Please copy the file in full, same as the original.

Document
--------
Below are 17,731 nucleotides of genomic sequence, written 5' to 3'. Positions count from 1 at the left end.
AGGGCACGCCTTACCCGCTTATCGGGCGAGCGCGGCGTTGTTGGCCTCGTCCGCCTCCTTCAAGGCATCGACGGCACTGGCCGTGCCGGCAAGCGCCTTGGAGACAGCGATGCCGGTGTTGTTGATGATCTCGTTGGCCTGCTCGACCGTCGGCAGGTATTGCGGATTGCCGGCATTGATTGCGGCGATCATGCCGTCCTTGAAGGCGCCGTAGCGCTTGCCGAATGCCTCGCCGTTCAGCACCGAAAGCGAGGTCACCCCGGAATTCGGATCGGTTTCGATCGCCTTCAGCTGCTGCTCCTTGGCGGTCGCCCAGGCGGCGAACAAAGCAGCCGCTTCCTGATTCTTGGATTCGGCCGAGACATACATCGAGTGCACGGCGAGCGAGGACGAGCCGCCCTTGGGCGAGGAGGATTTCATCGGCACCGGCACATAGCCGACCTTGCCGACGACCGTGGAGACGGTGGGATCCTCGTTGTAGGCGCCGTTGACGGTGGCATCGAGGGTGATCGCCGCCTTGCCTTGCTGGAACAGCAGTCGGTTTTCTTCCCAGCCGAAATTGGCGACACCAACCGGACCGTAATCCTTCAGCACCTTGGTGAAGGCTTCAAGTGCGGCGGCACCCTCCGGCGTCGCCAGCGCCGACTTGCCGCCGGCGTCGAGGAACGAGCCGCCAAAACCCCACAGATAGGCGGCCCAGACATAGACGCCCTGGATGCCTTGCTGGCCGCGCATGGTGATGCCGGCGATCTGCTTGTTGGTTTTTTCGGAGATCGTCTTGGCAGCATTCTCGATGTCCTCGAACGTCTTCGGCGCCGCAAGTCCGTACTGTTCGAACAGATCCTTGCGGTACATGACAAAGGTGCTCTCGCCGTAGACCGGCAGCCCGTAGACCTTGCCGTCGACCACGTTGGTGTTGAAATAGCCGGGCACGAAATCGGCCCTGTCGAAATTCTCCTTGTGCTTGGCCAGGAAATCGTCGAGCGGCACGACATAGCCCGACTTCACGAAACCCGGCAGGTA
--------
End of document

Below are 17,731 nucleotides of genomic sequence, written 5' to 3'. Positions count from 1 at the left end.
AGGGCACGCCTTACCCGCTTATCGGGCGAGCGCGGCGTTGTTGGCCTCGTCCGCCTCCTTCAAGGCATCGACGGCACTGGCCGTGCCGGCAAGCGCCTTGGAGACAGCGATGCCGGTGTTGTTGATGATCTCGTTGGCCTGCTCGACCGTCGGCAGGTATTGCGGATTGCCGGCATTGATTGCGGCGATCATGCCGTCCTTGAAGGCGCCGTAGCGCTTGCCGAATGCCTCGCCGTTCAGCACCGAAAGCGAGGTCACCCCGGAATTCGGATCGGTTTCGATCGCCTTCAGCTGCTGCTCCTTGGCGGTCGCCCAGGCGGCGAACAAAGCAGCCGCTTCCTGATTCTTGGATTCGGCCGAGACATACATCGAGTGCACGGCGAGCGAGGACGAGCCGCCCTTGGGCGAGGAGGATTTCATCGGCACCGGCACATAGCCGACCTTGCCGACGACCGTGGAGACGGTGGGATCCTCGTTGTAGGCGCCGTTGACGGTGGCATCGAGGGTGATCGCCGCCTTGCCTTGCTGGAACAGCAGTCGGTTTTCTTCCCAGCCGAAATTGGCGACACCAACCGGACCGTAATCCTTCAGCACCTTGGTGAAGGCTTCAAGTGCGGCGGCACCCTCCGGCGTCGCCAGCGCCGACTTGCCGCCGGCGTCGAGGAACGAGCCGCCAAAACCCCACAGATAGGCGGCCCAGACATAGACGCCCTGGATGCCTTGCTGGCCGCGCATGGTGATGCCGGCGATCTGCTTGTTGGTTTTTTCGGAGATCGTCTTGGCAGCATTCTCGATGTCCTCGAACGTCTTCGGCGCCGCAAGTCCGTACTGTTCGAACAGATCCTTGCGGTACATGACAAAGGTGCTCTCGCCGTAGACCGGCAGCCCGTAGACCTTGCCGTCGACCACGTTGGTGTTGAAATAGCCGGGCACGAAATCGGCCCTGTCGAAATTCTCCTTGTGCTTGGCCAGGAAATCGTCGAGCGGCACGACATAGCCCGACTTCACGAAACCCGGCAGGTA